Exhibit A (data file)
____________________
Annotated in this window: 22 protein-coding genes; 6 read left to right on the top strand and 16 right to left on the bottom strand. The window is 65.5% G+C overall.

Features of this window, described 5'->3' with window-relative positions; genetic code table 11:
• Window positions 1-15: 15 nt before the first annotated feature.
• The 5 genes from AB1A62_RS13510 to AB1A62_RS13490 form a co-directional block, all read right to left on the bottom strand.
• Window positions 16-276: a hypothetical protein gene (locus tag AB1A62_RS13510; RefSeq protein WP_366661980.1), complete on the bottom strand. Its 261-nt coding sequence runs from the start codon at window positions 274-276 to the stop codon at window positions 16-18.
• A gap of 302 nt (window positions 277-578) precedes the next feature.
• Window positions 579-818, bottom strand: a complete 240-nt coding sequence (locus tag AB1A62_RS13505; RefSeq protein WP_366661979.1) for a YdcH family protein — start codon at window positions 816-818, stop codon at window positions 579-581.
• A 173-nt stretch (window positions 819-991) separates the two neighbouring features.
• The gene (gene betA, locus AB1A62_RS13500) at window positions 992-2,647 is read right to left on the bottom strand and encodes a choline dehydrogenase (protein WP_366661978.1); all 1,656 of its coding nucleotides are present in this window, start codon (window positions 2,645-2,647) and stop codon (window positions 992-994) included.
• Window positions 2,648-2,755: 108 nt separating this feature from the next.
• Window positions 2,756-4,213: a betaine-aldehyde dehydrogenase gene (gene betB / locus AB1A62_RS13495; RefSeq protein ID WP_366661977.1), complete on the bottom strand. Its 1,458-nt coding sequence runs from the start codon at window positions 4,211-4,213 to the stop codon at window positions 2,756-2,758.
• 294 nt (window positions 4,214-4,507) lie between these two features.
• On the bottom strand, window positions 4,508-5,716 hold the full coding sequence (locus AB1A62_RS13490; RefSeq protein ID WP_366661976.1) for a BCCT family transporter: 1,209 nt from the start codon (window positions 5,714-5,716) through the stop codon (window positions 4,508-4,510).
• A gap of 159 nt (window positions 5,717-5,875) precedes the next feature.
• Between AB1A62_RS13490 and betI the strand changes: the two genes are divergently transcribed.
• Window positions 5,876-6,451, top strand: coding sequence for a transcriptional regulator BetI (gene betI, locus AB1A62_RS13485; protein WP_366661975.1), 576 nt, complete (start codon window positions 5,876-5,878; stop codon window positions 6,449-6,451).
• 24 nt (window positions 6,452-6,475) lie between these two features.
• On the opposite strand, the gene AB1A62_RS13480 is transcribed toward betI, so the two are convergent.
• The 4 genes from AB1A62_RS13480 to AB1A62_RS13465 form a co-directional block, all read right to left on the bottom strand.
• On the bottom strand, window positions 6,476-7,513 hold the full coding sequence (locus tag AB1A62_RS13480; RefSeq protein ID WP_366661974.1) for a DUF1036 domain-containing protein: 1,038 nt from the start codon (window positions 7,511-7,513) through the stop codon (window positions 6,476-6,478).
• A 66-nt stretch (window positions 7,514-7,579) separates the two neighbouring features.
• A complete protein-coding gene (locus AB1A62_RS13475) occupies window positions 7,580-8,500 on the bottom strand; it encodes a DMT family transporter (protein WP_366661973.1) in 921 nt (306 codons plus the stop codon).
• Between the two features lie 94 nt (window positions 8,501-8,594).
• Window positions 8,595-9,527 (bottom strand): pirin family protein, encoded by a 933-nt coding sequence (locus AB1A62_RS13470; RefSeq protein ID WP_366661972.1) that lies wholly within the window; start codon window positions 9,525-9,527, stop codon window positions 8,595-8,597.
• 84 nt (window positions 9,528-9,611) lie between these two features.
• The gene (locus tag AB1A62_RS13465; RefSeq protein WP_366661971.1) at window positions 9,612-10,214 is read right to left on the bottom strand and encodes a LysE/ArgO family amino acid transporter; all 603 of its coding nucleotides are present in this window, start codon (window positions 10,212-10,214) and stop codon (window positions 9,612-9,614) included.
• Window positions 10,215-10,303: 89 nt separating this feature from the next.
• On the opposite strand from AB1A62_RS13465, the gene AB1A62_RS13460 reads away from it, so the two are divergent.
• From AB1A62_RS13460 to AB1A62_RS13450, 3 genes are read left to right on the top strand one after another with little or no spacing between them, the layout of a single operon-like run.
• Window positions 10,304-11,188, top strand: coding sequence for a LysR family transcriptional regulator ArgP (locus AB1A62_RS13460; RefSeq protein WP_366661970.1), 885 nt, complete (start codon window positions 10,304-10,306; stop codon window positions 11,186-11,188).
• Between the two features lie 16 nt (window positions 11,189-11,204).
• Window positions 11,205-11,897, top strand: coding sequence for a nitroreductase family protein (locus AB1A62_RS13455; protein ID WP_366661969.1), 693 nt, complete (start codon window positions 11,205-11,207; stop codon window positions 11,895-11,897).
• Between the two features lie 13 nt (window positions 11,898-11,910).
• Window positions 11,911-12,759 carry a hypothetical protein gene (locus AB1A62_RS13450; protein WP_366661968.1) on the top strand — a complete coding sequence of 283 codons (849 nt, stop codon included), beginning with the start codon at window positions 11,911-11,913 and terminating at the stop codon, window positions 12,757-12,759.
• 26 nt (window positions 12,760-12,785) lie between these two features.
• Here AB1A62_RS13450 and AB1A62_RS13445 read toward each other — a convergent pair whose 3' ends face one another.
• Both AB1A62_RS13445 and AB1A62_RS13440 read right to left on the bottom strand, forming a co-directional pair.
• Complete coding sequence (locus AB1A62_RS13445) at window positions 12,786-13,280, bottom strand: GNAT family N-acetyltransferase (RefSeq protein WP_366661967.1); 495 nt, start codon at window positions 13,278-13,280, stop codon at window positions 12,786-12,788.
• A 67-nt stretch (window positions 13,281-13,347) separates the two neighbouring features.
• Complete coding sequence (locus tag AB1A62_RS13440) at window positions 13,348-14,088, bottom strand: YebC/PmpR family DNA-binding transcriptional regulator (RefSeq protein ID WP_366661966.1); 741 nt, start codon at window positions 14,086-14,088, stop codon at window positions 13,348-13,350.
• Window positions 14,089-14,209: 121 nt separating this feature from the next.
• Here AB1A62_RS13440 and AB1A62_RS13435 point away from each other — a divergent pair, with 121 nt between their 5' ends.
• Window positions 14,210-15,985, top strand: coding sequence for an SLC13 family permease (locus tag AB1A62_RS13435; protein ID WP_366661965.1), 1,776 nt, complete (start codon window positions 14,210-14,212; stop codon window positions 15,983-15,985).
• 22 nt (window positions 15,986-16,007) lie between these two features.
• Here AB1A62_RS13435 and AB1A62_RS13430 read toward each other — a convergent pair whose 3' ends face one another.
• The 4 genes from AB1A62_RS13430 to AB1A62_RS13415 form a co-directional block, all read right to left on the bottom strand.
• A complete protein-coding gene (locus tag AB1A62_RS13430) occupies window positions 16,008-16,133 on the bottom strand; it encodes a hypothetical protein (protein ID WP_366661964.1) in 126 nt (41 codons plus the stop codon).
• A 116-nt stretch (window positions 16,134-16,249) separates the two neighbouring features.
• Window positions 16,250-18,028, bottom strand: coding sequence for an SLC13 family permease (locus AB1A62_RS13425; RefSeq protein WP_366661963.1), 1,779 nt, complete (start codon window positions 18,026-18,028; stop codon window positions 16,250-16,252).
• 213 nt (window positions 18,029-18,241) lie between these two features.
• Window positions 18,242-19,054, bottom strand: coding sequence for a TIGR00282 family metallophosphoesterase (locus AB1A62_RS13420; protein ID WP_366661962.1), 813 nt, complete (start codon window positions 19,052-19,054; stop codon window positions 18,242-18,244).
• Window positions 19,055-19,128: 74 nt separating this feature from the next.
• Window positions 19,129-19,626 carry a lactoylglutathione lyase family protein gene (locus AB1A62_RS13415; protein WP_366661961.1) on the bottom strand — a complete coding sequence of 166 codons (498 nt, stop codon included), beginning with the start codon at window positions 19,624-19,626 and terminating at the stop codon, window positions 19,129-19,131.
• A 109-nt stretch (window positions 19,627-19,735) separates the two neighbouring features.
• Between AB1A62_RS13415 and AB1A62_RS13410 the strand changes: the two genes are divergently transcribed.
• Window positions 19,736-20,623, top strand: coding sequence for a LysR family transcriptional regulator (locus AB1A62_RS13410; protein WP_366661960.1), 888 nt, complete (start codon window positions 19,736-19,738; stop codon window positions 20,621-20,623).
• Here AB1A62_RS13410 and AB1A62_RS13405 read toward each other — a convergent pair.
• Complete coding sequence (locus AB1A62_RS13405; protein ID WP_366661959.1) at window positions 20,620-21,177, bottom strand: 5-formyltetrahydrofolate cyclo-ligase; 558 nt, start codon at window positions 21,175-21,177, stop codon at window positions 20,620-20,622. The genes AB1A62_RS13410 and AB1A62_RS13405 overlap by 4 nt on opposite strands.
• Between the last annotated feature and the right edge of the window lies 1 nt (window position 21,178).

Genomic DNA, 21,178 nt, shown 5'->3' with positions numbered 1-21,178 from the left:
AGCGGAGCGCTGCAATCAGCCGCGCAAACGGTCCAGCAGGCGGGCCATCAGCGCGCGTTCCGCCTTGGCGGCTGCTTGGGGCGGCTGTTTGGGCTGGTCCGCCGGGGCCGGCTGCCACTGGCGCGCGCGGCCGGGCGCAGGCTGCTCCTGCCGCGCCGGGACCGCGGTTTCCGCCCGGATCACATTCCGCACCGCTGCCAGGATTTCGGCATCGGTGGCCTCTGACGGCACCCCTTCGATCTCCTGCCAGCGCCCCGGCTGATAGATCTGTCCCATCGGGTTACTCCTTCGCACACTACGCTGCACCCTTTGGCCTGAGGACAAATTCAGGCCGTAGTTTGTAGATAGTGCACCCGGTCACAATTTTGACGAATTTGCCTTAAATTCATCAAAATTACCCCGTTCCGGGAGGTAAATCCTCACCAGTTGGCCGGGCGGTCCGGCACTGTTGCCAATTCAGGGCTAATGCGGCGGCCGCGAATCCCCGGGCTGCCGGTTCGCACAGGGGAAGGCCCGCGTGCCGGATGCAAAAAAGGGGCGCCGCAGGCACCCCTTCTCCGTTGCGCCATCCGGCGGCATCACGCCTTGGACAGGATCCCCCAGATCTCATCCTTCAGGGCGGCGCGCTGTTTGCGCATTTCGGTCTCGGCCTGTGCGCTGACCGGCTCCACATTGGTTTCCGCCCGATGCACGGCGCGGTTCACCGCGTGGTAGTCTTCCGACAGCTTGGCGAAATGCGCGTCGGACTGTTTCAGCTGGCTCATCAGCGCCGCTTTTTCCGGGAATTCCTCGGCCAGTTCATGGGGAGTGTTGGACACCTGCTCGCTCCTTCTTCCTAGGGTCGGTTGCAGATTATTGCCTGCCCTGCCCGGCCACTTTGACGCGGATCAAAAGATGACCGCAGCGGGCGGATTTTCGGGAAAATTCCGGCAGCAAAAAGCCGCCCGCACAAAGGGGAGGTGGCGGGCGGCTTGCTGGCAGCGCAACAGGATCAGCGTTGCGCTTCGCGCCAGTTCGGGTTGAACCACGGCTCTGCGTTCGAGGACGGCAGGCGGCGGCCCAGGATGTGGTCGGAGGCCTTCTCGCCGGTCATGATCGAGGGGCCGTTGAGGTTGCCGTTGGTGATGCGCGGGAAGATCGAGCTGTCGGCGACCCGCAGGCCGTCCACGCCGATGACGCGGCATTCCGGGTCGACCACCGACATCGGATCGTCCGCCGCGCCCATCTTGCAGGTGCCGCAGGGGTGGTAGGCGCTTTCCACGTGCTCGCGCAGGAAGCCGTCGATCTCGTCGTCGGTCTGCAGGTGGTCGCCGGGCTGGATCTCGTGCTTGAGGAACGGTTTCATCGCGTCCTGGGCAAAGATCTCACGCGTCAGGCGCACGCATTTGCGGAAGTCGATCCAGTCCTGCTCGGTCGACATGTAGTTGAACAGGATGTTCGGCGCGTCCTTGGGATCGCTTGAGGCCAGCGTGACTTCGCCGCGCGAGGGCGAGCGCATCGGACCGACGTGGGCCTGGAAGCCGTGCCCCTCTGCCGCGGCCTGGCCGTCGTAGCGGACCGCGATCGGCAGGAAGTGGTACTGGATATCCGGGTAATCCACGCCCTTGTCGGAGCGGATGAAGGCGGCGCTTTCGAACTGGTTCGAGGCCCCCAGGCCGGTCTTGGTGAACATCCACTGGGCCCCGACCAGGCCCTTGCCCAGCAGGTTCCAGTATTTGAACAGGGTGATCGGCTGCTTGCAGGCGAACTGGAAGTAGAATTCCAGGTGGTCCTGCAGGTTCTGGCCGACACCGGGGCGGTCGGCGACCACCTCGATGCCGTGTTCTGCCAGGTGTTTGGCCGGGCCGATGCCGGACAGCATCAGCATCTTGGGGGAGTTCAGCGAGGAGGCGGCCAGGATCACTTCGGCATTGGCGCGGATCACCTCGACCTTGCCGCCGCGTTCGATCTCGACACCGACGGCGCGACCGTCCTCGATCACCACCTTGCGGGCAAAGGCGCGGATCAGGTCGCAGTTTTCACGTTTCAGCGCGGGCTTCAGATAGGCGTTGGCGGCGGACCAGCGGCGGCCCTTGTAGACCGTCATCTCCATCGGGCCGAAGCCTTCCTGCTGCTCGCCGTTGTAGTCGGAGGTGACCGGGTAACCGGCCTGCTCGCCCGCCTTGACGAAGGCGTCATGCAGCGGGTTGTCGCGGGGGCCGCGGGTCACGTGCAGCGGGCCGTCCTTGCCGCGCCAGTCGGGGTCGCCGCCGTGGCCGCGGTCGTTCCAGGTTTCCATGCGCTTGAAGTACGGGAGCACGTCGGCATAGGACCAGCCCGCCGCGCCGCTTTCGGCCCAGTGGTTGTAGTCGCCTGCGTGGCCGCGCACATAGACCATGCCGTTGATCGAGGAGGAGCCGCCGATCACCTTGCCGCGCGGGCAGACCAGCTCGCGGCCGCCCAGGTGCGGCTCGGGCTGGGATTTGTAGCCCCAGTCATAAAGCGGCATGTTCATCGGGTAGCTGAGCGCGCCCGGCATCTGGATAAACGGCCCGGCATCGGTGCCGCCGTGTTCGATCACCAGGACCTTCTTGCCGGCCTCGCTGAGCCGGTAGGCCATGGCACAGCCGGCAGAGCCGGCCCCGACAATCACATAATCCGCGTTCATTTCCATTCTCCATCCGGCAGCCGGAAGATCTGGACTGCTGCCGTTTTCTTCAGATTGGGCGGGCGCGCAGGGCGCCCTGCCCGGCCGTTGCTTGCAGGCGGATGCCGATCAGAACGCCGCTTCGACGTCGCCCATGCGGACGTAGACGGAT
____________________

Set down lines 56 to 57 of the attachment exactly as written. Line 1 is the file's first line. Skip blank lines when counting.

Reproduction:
• Window positions 19,736-20,623, top strand: coding sequence for a LysR family transcriptional regulator (locus AB1A62_RS13410; protein WP_366661960.1), 888 nt, complete (start codon window positions 19,736-19,738; stop codon window positions 20,621-20,623).
• Here AB1A62_RS13410 and AB1A62_RS13405 read toward each other — a convergent pair.